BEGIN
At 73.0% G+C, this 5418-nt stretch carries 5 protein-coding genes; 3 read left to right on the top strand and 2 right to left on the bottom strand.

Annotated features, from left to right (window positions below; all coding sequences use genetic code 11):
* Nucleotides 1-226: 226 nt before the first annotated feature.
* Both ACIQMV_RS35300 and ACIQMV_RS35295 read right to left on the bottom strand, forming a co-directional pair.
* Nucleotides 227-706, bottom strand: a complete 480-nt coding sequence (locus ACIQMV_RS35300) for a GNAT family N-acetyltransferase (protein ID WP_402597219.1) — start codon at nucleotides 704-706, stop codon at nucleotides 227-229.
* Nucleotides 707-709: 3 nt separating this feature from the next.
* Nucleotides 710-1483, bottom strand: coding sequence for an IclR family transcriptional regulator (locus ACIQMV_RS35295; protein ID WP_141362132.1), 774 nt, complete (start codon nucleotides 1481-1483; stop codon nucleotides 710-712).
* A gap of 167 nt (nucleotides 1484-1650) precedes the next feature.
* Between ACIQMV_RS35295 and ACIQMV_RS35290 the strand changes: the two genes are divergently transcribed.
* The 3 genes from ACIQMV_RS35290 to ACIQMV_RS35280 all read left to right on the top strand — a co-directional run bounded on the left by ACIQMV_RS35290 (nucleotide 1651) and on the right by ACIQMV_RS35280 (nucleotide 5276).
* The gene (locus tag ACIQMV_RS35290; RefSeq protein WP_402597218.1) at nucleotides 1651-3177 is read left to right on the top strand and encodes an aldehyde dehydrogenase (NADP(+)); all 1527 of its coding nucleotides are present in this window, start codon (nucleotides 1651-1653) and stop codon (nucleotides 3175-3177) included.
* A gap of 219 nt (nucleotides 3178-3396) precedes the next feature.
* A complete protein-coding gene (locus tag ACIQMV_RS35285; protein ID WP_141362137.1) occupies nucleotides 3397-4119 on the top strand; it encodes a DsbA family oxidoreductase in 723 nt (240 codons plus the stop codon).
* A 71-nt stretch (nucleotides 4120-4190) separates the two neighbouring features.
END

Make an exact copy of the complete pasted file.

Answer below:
At 73.0% G+C, this 5418-nt stretch carries 5 protein-coding genes; 3 read left to right on the top strand and 2 right to left on the bottom strand.

Annotated features, from left to right (window positions below; all coding sequences use genetic code 11):
* Nucleotides 1-226: 226 nt before the first annotated feature.
* Both ACIQMV_RS35300 and ACIQMV_RS35295 read right to left on the bottom strand, forming a co-directional pair.
* Nucleotides 227-706, bottom strand: a complete 480-nt coding sequence (locus ACIQMV_RS35300) for a GNAT family N-acetyltransferase (protein ID WP_402597219.1) — start codon at nucleotides 704-706, stop codon at nucleotides 227-229.
* Nucleotides 707-709: 3 nt separating this feature from the next.
* Nucleotides 710-1483, bottom strand: coding sequence for an IclR family transcriptional regulator (locus ACIQMV_RS35295; protein ID WP_141362132.1), 774 nt, complete (start codon nucleotides 1481-1483; stop codon nucleotides 710-712).
* A gap of 167 nt (nucleotides 1484-1650) precedes the next feature.
* Between ACIQMV_RS35295 and ACIQMV_RS35290 the strand changes: the two genes are divergently transcribed.
* The 3 genes from ACIQMV_RS35290 to ACIQMV_RS35280 all read left to right on the top strand — a co-directional run bounded on the left by ACIQMV_RS35290 (nucleotide 1651) and on the right by ACIQMV_RS35280 (nucleotide 5276).
* The gene (locus tag ACIQMV_RS35290; RefSeq protein WP_402597218.1) at nucleotides 1651-3177 is read left to right on the top strand and encodes an aldehyde dehydrogenase (NADP(+)); all 1527 of its coding nucleotides are present in this window, start codon (nucleotides 1651-1653) and stop codon (nucleotides 3175-3177) included.
* A gap of 219 nt (nucleotides 3178-3396) precedes the next feature.
* A complete protein-coding gene (locus tag ACIQMV_RS35285; protein ID WP_141362137.1) occupies nucleotides 3397-4119 on the top strand; it encodes a DsbA family oxidoreductase in 723 nt (240 codons plus the stop codon).
* A 71-nt stretch (nucleotides 4120-4190) separates the two neighbouring features.